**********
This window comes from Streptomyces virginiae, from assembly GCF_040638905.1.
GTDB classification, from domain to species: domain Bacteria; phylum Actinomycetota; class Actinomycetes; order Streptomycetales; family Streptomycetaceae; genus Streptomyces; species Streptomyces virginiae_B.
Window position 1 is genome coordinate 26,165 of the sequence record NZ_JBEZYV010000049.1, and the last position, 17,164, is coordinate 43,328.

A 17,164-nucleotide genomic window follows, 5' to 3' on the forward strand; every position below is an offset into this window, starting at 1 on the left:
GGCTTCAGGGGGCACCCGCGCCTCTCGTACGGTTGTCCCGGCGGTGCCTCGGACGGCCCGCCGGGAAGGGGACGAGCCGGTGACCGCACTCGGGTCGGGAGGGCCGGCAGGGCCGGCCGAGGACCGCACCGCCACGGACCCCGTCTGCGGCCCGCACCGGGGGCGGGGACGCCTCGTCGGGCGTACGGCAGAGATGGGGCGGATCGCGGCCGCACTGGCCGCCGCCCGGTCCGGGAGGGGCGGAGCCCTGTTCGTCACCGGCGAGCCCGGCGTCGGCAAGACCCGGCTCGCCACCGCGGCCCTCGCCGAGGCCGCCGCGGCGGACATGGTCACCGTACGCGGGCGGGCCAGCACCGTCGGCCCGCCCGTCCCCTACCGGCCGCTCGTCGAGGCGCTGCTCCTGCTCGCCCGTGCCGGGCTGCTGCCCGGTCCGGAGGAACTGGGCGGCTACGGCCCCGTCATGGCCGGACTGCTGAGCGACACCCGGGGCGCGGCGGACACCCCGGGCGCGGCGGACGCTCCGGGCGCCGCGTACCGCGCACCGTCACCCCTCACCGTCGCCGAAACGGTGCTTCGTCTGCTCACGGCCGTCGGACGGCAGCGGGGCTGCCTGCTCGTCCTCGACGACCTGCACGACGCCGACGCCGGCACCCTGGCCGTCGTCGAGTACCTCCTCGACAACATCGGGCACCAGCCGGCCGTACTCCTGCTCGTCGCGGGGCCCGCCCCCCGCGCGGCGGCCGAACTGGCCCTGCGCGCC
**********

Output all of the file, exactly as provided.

This window comes from Streptomyces virginiae, from assembly GCF_040638905.1.
GTDB classification, from domain to species: domain Bacteria; phylum Actinomycetota; class Actinomycetes; order Streptomycetales; family Streptomycetaceae; genus Streptomyces; species Streptomyces virginiae_B.
Window position 1 is genome coordinate 26,165 of the sequence record NZ_JBEZYV010000049.1, and the last position, 17,164, is coordinate 43,328.

A 17,164-nucleotide genomic window follows, 5' to 3' on the forward strand; every position below is an offset into this window, starting at 1 on the left:
GGCTTCAGGGGGCACCCGCGCCTCTCGTACGGTTGTCCCGGCGGTGCCTCGGACGGCCCGCCGGGAAGGGGACGAGCCGGTGACCGCACTCGGGTCGGGAGGGCCGGCAGGGCCGGCCGAGGACCGCACCGCCACGGACCCCGTCTGCGGCCCGCACCGGGGGCGGGGACGCCTCGTCGGGCGTACGGCAGAGATGGGGCGGATCGCGGCCGCACTGGCCGCCGCCCGGTCCGGGAGGGGCGGAGCCCTGTTCGTCACCGGCGAGCCCGGCGTCGGCAAGACCCGGCTCGCCACCGCGGCCCTCGCCGAGGCCGCCGCGGCGGACATGGTCACCGTACGCGGGCGGGCCAGCACCGTCGGCCCGCCCGTCCCCTACCGGCCGCTCGTCGAGGCGCTGCTCCTGCTCGCCCGTGCCGGGCTGCTGCCCGGTCCGGAGGAACTGGGCGGCTACGGCCCCGTCATGGCCGGACTGCTGAGCGACACCCGGGGCGCGGCGGACACCCCGGGCGCGGCGGACGCTCCGGGCGCCGCGTACCGCGCACCGTCACCCCTCACCGTCGCCGAAACGGTGCTTCGTCTGCTCACGGCCGTCGGACGGCAGCGGGGCTGCCTGCTCGTCCTCGACGACCTGCACGACGCCGACGCCGGCACCCTGGCCGTCGTCGAGTACCTCCTCGACAACATCGGGCACCAGCCGGCCGTACTCCTGCTCGTCGCGGGGCCCGCCCCCCGCGCGGCGGCCGAACTGGCCCTGCGCGCC